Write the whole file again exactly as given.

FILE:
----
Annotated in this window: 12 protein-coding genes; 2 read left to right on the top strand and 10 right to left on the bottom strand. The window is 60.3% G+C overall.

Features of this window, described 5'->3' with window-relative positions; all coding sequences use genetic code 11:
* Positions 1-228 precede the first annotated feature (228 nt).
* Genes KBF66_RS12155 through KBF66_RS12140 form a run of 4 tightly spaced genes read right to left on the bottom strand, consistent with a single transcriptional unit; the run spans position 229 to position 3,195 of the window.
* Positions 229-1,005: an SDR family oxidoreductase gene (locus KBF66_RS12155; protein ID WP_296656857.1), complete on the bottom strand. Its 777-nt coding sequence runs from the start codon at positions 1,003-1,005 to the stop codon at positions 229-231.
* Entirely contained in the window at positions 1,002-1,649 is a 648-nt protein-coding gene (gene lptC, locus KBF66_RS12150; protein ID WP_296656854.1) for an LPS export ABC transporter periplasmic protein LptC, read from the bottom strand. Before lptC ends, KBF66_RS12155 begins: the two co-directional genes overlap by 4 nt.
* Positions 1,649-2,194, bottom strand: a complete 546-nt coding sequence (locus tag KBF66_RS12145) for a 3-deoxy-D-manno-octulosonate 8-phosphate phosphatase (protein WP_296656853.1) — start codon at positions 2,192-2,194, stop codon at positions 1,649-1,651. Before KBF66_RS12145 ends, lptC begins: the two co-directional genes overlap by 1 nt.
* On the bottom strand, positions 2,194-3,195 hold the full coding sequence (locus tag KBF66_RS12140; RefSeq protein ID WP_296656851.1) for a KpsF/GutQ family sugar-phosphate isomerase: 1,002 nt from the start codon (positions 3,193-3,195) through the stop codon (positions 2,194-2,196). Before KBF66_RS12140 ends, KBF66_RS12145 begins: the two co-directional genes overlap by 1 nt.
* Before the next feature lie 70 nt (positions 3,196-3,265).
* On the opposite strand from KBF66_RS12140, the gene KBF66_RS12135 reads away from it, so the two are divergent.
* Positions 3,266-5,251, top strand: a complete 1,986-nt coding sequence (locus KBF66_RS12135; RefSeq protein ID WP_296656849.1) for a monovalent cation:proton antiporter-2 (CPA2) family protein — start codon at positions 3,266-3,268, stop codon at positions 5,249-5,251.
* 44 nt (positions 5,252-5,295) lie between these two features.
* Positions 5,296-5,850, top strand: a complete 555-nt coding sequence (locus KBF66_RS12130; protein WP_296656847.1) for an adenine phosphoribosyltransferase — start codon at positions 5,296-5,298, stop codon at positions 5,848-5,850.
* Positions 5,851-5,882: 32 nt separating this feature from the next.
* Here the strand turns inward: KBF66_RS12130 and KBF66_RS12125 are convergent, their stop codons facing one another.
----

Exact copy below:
Annotated in this window: 12 protein-coding genes; 2 read left to right on the top strand and 10 right to left on the bottom strand. The window is 60.3% G+C overall.

Features of this window, described 5'->3' with window-relative positions; all coding sequences use genetic code 11:
* Positions 1-228 precede the first annotated feature (228 nt).
* Genes KBF66_RS12155 through KBF66_RS12140 form a run of 4 tightly spaced genes read right to left on the bottom strand, consistent with a single transcriptional unit; the run spans position 229 to position 3,195 of the window.
* Positions 229-1,005: an SDR family oxidoreductase gene (locus KBF66_RS12155; protein ID WP_296656857.1), complete on the bottom strand. Its 777-nt coding sequence runs from the start codon at positions 1,003-1,005 to the stop codon at positions 229-231.
* Entirely contained in the window at positions 1,002-1,649 is a 648-nt protein-coding gene (gene lptC, locus KBF66_RS12150; protein ID WP_296656854.1) for an LPS export ABC transporter periplasmic protein LptC, read from the bottom strand. Before lptC ends, KBF66_RS12155 begins: the two co-directional genes overlap by 4 nt.
* Positions 1,649-2,194, bottom strand: a complete 546-nt coding sequence (locus tag KBF66_RS12145) for a 3-deoxy-D-manno-octulosonate 8-phosphate phosphatase (protein WP_296656853.1) — start codon at positions 2,192-2,194, stop codon at positions 1,649-1,651. Before KBF66_RS12145 ends, lptC begins: the two co-directional genes overlap by 1 nt.
* On the bottom strand, positions 2,194-3,195 hold the full coding sequence (locus tag KBF66_RS12140; RefSeq protein ID WP_296656851.1) for a KpsF/GutQ family sugar-phosphate isomerase: 1,002 nt from the start codon (positions 3,193-3,195) through the stop codon (positions 2,194-2,196). Before KBF66_RS12140 ends, KBF66_RS12145 begins: the two co-directional genes overlap by 1 nt.
* Before the next feature lie 70 nt (positions 3,196-3,265).
* On the opposite strand from KBF66_RS12140, the gene KBF66_RS12135 reads away from it, so the two are divergent.
* Positions 3,266-5,251, top strand: a complete 1,986-nt coding sequence (locus KBF66_RS12135; RefSeq protein ID WP_296656849.1) for a monovalent cation:proton antiporter-2 (CPA2) family protein — start codon at positions 3,266-3,268, stop codon at positions 5,249-5,251.
* 44 nt (positions 5,252-5,295) lie between these two features.
* Positions 5,296-5,850, top strand: a complete 555-nt coding sequence (locus KBF66_RS12130; protein WP_296656847.1) for an adenine phosphoribosyltransferase — start codon at positions 5,296-5,298, stop codon at positions 5,848-5,850.
* Positions 5,851-5,882: 32 nt separating this feature from the next.
* Here the strand turns inward: KBF66_RS12130 and KBF66_RS12125 are convergent, their stop codons facing one another.